PRIDE is an all-expense-paid summer institute, research education and mentoring initiative sponsored by the NHLBI. The aim is to address the difficulties experienced by junior investigators and transitioning postdoctoral scientists in establishing independent academic research careers and negotiating through the academic ranks.
- Admin Supp - Clinical Trial Not Allowed (PA-21-071)
Provides administrative supplements to currently active NIH research grants to enhance the diversity of the research workforce.
Research Supplements To Promote Re-Entry And Re-Integration Into Health-Related Research Careers (Admin Supp)
- Admin Supp – Clinical Trial Not Allowed (NOT-OD-21-134)
Provides administrative supplements to currently active NIH research grants to support individuals with high potential to re-enter an active research career after a qualifying interruption for family or other responsibilities.
- Parent F32 (PA-21-048)
Enhances the research training of promising postdoctoral candidates who have the potential to become productive, independent investigators in scientific health-related research fields relevant to the missions of the participating NIH Institutes and Centers.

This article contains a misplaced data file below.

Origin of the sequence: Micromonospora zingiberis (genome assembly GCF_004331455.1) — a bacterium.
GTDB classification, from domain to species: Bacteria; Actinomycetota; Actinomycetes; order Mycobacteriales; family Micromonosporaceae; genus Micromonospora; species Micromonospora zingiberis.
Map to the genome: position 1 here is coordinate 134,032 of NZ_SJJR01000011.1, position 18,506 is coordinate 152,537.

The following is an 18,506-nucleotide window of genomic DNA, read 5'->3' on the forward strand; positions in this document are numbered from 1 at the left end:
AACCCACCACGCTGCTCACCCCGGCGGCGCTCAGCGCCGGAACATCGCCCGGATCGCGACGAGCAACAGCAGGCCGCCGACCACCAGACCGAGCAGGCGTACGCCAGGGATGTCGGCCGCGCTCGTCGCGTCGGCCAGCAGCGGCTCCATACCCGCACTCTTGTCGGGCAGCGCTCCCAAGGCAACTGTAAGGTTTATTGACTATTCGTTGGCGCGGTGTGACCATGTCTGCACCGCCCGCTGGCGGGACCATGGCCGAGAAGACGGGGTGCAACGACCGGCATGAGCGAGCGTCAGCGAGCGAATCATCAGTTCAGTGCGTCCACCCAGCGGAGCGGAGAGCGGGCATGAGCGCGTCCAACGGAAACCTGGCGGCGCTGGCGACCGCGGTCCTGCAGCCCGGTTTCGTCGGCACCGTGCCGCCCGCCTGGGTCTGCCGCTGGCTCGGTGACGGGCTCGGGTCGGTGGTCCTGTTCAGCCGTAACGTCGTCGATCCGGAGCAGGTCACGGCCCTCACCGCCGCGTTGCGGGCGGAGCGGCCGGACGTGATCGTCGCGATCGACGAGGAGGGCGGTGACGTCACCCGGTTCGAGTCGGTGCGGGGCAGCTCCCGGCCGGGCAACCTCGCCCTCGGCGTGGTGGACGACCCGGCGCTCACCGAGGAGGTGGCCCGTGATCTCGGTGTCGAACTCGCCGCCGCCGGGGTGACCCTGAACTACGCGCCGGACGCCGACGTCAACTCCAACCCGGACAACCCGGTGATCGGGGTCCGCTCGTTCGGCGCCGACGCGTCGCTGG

- Parent T32 (PA-20-142)
Enables institutions to recruit individuals selected by them for predoctoral and postdoctoral research training in specified shortage areas. The goal of this program is to prepare qualified predoctoral and/or postdoctoral trainees for careers that have a significant impact on the health-related research needs of the Nation. View the additional NHLBI-specific funding announcement focused on diversity.
- Clinical Trial Not Allowed (RFA-HL-18-023)
The purpose of this program is to recruit and retain outstanding, postdoctoral-level health professionals who have demonstrated potential and interest in pursuing careers as clinician-investigators. To address the growing need for this critical component of the research workforce, this funding opportunity seeks applications from institutional programs that can provide outstanding mentored research opportunities for Resident-Investigators and foster their ability to transition to individual career development research awards. The program will support institutions to provide support for up to 2 years of research conducted by Resident-Investigators in structured programs for clinician-investigators with defined program milestones.
- Diversity T32 (RFA-HL-22-001)
The NHLBI's T32 Training Program for Institutions That Promote Diversity is a Ruth L. Kirschstein National Research Service Award Program intended to support training of predoctoral and health professional students and individuals in postdoctoral training institutions with an institutional mission focused on serving health disparity populations not well represented in scientific research, or institutions that have been identified by federal legislation as having an institutional mission focused on these populations, with the potential to develop meritorious training programs in cardiovascular, pulmonary, and hematologic diseases, and sleep disorders.